Updating database servers using dbnodeupdate.sh - part 2
By Rene Kundersma-Oracle on Jan 15, 2014
- The Exadata Database Machine Owners Guide (Chapter 7) has instructions to create backups stored outside of the dbserver, for example on an NFS mount (see 'Creating a Snapshot-Based Backup of Oracle Linux Database Server')
- dbserver_backup.sh - which creates a local copy of your active lvm.
In this post I will explain background and usage for both backups and how they integrate with dbnodeupdate.sh
For backing-up and rolling-back Exadata dbserver OS updates the dbserver_backup.sh script is used by dbnodeupdate.sh. For each upgrade by default the dbserver_backup.sh script is executed. When executed (either manually or via dbnodeupdate), the dbserver_backup.sh script creates a small snapshot of the 'active' sys lvm. The active sys lvm is the primary lvm that your current OS image is running on. For example:
[root@mynode ~]# imageinfo
Kernel version: 2.6.39-400.126.1.el5uek #1 SMP Fri Sep 20 10:54:38 PDT 2013 x86_64
Image version: 220.127.116.11.0.131014.1
Image activated: 2014-01-13 13:20:52 -0700
Image status: success
System partition on device: /dev/mapper/VGExaDb-LVDbSys2
In the above example the active lvm is /dev/mapper/VGExaDb-LVDbSys2.The snapshot is created to have a 'consistent' 'view' of the root filesystem while the backup is made. After the snapshot is created, it's mounted by the same script and then it's contents are copied over to the inactive lvm. For lvm enabled systems, there are always 2 'sys' lvm's "VGExaDb-LVDbSys1" and "VGExaDb-LVDbSys2". VGExaDb-LVDbSys2 will automatically be created (on lvm enabled system) if not existing yet. For the example above, the 'inactive' lvm will be VGExaDb-LVDbSys1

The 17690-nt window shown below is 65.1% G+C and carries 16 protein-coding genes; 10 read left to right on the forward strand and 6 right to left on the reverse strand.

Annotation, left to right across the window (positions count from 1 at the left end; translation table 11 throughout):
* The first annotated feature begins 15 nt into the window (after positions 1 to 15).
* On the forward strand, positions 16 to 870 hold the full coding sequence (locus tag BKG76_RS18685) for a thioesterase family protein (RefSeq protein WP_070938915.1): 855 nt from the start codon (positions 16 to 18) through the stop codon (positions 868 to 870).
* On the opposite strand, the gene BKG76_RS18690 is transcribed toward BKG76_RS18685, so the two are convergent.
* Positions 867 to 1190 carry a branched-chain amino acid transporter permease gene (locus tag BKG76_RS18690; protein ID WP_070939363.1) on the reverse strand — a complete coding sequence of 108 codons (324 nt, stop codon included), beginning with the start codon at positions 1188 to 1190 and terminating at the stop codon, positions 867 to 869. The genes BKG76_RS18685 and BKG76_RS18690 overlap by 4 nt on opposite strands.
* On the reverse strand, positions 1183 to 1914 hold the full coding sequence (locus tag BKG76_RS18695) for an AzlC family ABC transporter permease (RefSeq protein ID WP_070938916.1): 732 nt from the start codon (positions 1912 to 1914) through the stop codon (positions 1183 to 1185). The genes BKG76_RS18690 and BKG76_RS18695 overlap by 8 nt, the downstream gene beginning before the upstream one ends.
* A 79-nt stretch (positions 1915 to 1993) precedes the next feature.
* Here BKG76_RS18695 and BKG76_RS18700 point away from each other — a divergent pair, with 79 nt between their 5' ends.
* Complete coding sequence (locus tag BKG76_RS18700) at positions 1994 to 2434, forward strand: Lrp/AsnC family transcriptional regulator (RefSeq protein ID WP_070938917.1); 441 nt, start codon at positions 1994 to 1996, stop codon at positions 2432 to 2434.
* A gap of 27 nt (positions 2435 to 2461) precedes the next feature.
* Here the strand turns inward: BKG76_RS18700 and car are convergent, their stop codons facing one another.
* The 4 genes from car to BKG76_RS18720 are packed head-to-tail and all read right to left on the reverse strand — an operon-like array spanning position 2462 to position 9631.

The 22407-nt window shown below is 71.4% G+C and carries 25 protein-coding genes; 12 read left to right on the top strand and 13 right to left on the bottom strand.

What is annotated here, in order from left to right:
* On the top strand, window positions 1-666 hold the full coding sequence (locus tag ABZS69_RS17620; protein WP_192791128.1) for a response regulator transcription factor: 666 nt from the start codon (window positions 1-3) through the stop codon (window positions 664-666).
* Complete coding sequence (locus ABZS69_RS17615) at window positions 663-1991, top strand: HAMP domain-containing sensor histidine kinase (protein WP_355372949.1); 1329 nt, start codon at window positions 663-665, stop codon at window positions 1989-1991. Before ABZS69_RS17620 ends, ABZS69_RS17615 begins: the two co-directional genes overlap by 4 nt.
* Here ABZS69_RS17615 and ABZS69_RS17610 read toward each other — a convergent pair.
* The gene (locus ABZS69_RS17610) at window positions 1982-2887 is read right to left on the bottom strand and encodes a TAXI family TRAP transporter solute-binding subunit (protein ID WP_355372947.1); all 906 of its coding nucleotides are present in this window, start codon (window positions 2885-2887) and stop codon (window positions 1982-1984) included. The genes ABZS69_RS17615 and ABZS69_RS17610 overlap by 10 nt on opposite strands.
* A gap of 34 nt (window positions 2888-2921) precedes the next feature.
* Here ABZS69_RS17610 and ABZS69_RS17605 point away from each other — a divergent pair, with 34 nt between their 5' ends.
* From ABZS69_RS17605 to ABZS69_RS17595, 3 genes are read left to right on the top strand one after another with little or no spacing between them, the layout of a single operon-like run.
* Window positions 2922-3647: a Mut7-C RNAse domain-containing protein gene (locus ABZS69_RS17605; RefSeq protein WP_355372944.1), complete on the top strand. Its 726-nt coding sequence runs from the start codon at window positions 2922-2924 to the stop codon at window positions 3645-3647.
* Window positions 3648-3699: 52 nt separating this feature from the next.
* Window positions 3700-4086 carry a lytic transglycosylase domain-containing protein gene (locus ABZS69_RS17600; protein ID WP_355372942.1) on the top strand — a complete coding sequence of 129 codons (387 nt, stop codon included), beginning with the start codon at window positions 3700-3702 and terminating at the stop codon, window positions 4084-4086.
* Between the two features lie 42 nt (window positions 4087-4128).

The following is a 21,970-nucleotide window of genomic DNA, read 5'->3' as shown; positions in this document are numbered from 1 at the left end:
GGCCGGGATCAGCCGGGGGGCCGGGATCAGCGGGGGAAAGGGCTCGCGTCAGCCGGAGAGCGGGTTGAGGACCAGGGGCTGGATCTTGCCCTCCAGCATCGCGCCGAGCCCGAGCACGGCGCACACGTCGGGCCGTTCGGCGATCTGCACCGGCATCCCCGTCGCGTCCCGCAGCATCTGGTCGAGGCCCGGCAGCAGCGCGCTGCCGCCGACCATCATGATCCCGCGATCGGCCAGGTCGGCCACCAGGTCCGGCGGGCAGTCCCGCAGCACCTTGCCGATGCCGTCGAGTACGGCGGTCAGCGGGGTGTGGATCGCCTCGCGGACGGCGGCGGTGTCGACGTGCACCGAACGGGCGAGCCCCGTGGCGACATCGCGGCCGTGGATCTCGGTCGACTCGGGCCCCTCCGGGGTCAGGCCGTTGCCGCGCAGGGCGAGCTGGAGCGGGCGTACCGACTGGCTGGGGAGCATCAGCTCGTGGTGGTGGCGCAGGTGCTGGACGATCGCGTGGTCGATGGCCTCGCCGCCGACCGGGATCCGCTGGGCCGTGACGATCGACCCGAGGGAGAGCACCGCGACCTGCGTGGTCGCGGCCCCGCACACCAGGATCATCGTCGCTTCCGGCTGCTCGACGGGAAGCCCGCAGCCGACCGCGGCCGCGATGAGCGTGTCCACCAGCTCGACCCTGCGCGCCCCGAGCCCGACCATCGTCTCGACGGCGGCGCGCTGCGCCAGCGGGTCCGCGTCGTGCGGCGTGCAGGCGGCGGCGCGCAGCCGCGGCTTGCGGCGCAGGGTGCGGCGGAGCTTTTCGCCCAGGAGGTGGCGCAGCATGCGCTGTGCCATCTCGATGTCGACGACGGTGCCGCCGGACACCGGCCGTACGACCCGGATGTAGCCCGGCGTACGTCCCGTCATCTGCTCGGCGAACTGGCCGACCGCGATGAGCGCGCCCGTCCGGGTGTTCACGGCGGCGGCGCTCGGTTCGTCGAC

Now, depending on how many files there are in the root (/) filesystem (based on your active sys lvm) the backup times may vary. Previous Grid and Database home installation zip files in /opt/oracle.SupportTools/onecommand will make the backup take longer (not the restore, which I will explain why later). Same for those who have many small files (like mail messages in /var/spool) - the backup may take longer.
One of the first steps the dbnodeupdate.sh script will doing when executed is making a backup with this script. Now, if you want to shorten your downtime and make this backup before the start of your 'planned maintenance window' you have 2 options: Either execute the dbserver_backup.sh script yourself or use dbnodeupdate.sh with the "-b" flag to make a backup only before hand.
Example making a backup with dbnodeupdate.sh here (see 'Backup only' for 'Action')
When you then have the downtime for planned maintenance and already have the backup you can then let dbnodeupdate skip the backup using the "-n" flag.
Example skipping a backup with dbnodeupdate.sh here (See 'Create a backup: No')
Both Sys lvm's are 30GB each. The snapshot that will be created is ~1GB. It is recommended to keep this in mind when claiming the free space in the volume group to make your /u01 filesystem as big as possible. (the script checks for 2 GB free space in the volume group)